The possibility that Finance Minister Ralph Goodale will take a knife to income trusts shouldn't be the only concern on the minds of investors in the sector. The number of trusts that have either suspended or cut their distributions continues to rise, and now stands at a reported 21. Last week, the Markham, Ont.-based Connors Bros. Income Fund–North America's largest branded seafood company–warned it might be the next in line.
Owning a company that stops its cash payouts can deal a crippling blow to your portfolio. Just ask owners of Clearwater Seafoods Income Fund (TSX:CLR.UN), based in Bedford, N.S. Last month, the company announced that it wouldn't pay another cent to its investors for the rest of the year. (It had distributed a total 63¢ per unit over the first nine months of 2005.) Management blamed its ailing cash position on currency fluctuations, lower scallop fishing quotas and “unexpected repair costs” to its vessels. The day after the announcement, Clearwater units dropped 35% to around $3.50, not far from their current value of $3.75.
Sure, hindsight is 20/20, but Clearwater's operating business, Clearwater Seafoods LP, already seemed to show symptoms of a deteriorating cash condition. Its rolling 12-month net income as a percentage of cash distributions fell to 77% in Q2 2005, from 87% in Q1 2005. What's more, its rolling 12-month payout ratio (cash distributions paid divided by distributable cash) jumped to 118% in Q2 2005 from 105% in Q1 2005. In fact, the payout ratio for the second quarter alone was a whopping 1,490%.
Looking back, Clearwater's distribution halt seems like it was inevitable. But can we look into the future of other trusts? Are there actually symptoms of a sickly rather than healthy cash-generating business?
Well, Standard & Poor's (stabilityratings.com) and Dominion Bond Rating Service (dbrs.com) rate the cash generation stability of income trusts. Both use a scale of 1 to 7, from most to least stable. The problem is the two companies publish ratings on less than half the income trusts on the market. And trusts themselves approach the credit agencies to get a public rating, so businesses that believe they may get a poor score have an incentive not to get one.
So what do you do when you're trying to diagnose the cash-generating health of an income trust without a handy S&P or DBRS rating? Here's what the experts say.
Ronald Charbon, director of structured finance ratings at Standard & Poor's, suggests comparing distributions declared over the past 12 months with three figures over the same period: cash flow from operating activities, funds from operations and cash available for distribution. Trusts typically report distributions paid and distributable cash in their quarterly financial reports and monthly press releases on distributions. Cash flow from operating activities and funds from operations are lines on a trust's quarterly and annual cash flow statement. (If a company excludes funds from operations from its reported figures, calculate it by subtracting changes in non-cash working capital items–a figure on the cash flow statement–from cash flow from operating activities.) “If distributions paid is higher than cash flow from operating activities, funds from operations and non-cash working items,” explains Charbon, “that would definitely be a flag.” That signal, he adds, could suggest a business unable to churn out enough cash to pay its distributions. In such cases, investors should look deeper to diagnose the problem.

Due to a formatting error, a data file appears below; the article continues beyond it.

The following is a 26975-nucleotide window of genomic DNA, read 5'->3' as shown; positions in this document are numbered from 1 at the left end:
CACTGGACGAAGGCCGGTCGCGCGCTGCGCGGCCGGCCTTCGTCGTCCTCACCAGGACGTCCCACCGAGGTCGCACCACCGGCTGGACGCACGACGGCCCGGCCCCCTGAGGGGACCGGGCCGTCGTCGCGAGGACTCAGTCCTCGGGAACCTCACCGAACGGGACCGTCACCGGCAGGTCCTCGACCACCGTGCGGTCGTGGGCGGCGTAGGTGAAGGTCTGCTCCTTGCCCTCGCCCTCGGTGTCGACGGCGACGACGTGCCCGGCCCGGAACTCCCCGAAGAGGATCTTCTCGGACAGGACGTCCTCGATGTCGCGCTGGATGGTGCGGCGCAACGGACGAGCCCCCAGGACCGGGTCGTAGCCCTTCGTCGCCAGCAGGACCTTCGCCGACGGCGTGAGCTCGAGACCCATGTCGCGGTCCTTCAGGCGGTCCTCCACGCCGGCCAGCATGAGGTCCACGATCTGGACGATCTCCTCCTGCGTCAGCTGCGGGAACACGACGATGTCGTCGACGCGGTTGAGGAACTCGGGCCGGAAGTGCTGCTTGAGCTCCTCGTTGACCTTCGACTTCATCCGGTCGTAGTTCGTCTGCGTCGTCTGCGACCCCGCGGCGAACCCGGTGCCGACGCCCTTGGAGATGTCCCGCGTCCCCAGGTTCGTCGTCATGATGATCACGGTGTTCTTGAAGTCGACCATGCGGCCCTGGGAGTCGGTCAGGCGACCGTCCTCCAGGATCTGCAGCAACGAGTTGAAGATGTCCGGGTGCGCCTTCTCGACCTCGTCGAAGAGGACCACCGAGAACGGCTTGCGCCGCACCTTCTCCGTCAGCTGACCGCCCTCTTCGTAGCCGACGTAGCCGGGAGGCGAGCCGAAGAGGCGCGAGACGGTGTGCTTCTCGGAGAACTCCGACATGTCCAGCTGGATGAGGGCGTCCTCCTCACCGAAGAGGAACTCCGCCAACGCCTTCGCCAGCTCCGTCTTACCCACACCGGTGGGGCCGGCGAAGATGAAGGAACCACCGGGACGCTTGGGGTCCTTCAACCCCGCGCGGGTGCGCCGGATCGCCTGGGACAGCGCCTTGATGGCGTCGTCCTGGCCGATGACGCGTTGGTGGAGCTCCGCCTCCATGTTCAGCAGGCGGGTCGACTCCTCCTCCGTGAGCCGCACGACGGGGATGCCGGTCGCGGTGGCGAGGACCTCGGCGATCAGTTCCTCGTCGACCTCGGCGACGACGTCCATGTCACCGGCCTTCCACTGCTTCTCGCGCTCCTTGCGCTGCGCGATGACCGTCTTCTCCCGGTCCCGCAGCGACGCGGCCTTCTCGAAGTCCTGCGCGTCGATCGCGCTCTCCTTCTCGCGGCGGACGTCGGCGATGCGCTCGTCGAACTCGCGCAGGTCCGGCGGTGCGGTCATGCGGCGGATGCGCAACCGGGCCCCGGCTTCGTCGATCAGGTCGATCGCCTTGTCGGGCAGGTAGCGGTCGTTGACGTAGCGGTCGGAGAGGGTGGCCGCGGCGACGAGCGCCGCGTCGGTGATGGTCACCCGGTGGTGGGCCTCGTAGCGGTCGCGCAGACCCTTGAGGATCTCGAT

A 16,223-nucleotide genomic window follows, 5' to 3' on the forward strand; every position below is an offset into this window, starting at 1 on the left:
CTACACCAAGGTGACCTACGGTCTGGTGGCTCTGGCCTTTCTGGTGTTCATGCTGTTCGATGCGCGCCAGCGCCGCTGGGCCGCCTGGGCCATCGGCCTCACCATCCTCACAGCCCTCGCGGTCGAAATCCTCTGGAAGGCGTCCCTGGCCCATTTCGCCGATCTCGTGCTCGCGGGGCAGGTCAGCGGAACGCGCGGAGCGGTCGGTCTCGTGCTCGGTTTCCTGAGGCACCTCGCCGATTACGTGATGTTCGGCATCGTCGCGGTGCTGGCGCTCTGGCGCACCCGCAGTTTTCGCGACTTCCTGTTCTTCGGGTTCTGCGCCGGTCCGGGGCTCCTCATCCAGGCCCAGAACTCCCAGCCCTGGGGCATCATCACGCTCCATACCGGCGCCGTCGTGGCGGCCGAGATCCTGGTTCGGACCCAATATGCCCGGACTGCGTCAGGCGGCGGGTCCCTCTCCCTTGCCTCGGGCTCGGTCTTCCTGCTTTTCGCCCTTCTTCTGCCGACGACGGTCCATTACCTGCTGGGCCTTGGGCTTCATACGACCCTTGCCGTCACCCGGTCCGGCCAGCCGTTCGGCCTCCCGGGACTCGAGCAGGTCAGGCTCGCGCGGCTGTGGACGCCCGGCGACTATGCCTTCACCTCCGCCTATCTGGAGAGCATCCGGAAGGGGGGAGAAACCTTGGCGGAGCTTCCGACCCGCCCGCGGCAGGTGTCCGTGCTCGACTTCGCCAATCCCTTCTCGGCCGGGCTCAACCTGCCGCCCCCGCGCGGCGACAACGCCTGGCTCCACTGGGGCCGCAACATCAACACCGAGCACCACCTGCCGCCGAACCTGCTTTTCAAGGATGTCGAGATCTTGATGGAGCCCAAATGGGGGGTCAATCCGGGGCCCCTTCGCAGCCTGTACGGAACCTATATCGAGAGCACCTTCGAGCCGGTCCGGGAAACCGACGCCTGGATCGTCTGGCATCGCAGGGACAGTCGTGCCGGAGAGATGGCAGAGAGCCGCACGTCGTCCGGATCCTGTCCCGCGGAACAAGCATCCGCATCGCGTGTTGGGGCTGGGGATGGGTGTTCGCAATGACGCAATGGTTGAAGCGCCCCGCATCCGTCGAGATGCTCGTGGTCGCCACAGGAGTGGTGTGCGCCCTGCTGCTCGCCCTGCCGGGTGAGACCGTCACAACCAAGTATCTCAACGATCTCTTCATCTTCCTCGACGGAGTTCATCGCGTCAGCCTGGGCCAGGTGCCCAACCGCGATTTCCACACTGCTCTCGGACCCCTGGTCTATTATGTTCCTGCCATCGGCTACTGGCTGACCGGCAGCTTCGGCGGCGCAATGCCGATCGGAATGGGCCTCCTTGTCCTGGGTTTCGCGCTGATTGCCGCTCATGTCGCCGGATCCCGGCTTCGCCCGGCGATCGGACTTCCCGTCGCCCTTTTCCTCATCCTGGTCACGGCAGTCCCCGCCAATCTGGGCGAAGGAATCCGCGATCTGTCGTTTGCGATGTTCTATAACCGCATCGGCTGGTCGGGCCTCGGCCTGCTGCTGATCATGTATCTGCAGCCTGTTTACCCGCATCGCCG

Barbara Komjathy, associate director of corporate ratings at Standard & Poor's, says that approach isn't appropriate for income trusts that have recently boosted distributions by a significant amount. Historical figures, she explains, will not reflect futures ones. As well, she says, “most of the time, the potential things that could go wrong are often identified in the initial prospectus, which is publicly available on SEDAR” (sedar.com). Matthew Kolodzie, a senior vice-president at DBRS, who warns that while that document can be a tough read, “there's usually 10 pages that are really good.”
Joel Sutherland, an analyst at National Bank Financial, says common sense can help spot an unstable cash distribution condition. He suggests looking at trends in a trust's sector, such as changes in the price a business charges for its product or service. As an example, he says, “if we were to see a drop in oil prices to under US$40 a barrel, that would affect the cash flow of some of the energy trusts.”
Kolodzie recommends paying attention to an income trust's debt levels. To do that, he explains, keep an eye on trends in the debt-to-capital ratio. “If you see a jump of more than 10% to 15% over a quarter or a one-year period,” Kolodzie adds, “you should find out why.” Sutherland points out that “as soon as you see debt increase to finance distributions, that's a red flag.”
Of course, looking for symptoms of a trust with an unhealthy cash-generating business alone won't let you avoid all trusts that will suspend or cuts distributions. Still, if you do your homework, you might be able to avoid that seasick feeling Clearwater unitholders know all too well.